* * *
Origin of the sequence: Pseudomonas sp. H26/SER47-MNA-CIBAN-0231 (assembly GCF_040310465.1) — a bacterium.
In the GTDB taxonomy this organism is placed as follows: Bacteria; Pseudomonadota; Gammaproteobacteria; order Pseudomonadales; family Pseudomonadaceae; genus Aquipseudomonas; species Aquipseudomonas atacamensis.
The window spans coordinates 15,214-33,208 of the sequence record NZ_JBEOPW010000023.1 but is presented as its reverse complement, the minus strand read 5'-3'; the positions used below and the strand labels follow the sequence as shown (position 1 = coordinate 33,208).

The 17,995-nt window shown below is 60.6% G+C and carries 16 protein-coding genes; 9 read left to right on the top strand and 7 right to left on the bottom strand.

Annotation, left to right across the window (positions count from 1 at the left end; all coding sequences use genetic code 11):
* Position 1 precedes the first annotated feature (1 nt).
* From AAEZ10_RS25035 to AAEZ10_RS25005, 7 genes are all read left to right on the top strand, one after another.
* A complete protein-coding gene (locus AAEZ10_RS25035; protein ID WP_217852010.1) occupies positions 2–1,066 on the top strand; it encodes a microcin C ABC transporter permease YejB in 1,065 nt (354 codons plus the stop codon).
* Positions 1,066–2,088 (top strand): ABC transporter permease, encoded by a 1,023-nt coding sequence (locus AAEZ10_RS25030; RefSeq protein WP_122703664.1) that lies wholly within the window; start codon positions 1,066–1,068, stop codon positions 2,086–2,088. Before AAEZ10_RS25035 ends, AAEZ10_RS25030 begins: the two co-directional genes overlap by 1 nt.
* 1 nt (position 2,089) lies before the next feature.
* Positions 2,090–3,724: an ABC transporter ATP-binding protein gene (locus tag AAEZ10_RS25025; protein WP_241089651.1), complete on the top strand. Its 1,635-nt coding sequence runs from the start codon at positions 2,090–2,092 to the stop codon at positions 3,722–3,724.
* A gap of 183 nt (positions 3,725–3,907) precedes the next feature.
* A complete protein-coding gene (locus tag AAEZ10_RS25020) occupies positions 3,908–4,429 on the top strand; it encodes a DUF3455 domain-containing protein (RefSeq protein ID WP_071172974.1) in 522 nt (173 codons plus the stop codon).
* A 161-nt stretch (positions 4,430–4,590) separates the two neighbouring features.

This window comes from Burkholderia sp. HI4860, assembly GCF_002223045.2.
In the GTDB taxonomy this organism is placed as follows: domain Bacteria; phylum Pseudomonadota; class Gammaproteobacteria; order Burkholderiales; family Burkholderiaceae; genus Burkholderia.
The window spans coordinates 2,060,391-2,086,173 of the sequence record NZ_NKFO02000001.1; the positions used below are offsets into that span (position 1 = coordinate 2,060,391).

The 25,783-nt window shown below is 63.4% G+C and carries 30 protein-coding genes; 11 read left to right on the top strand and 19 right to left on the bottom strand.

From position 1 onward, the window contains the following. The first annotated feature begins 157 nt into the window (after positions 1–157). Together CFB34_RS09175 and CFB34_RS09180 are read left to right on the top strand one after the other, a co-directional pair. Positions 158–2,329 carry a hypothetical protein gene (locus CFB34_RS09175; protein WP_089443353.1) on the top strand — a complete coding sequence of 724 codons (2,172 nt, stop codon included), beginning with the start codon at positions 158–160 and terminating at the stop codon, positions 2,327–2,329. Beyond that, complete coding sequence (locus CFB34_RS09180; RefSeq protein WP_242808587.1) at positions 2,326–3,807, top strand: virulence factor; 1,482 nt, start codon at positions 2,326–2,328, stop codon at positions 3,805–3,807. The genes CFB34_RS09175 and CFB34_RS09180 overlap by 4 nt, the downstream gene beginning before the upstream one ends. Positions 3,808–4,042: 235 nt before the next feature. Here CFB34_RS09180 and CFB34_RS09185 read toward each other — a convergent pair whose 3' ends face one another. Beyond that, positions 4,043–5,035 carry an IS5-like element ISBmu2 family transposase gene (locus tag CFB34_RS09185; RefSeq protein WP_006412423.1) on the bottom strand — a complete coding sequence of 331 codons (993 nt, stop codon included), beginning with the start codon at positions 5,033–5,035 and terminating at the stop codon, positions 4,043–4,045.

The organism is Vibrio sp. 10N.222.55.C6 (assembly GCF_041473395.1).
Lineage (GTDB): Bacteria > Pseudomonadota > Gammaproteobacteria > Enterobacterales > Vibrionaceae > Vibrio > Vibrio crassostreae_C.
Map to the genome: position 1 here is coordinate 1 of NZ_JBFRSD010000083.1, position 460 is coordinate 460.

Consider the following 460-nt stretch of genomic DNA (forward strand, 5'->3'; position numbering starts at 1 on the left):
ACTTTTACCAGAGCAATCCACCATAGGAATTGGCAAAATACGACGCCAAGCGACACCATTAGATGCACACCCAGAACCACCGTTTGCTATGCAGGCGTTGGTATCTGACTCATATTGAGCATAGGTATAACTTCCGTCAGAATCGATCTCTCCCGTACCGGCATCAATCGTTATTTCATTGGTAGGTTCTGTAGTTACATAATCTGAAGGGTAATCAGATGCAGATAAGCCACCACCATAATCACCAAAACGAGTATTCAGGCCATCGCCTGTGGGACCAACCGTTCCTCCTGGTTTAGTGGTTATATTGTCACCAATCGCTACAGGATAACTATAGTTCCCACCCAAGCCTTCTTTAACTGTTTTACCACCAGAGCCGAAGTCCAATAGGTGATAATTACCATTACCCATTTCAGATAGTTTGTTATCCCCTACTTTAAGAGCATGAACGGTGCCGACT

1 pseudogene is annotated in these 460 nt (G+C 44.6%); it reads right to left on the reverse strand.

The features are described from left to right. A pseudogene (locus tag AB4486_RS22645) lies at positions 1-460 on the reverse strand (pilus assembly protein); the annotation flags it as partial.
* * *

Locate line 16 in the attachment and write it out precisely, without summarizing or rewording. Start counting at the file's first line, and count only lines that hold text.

In the GTDB taxonomy this organism is placed as follows: domain Bacteria; phylum Pseudomonadota; class Gammaproteobacteria; order Burkholderiales; family Burkholderiaceae; genus Burkholderia.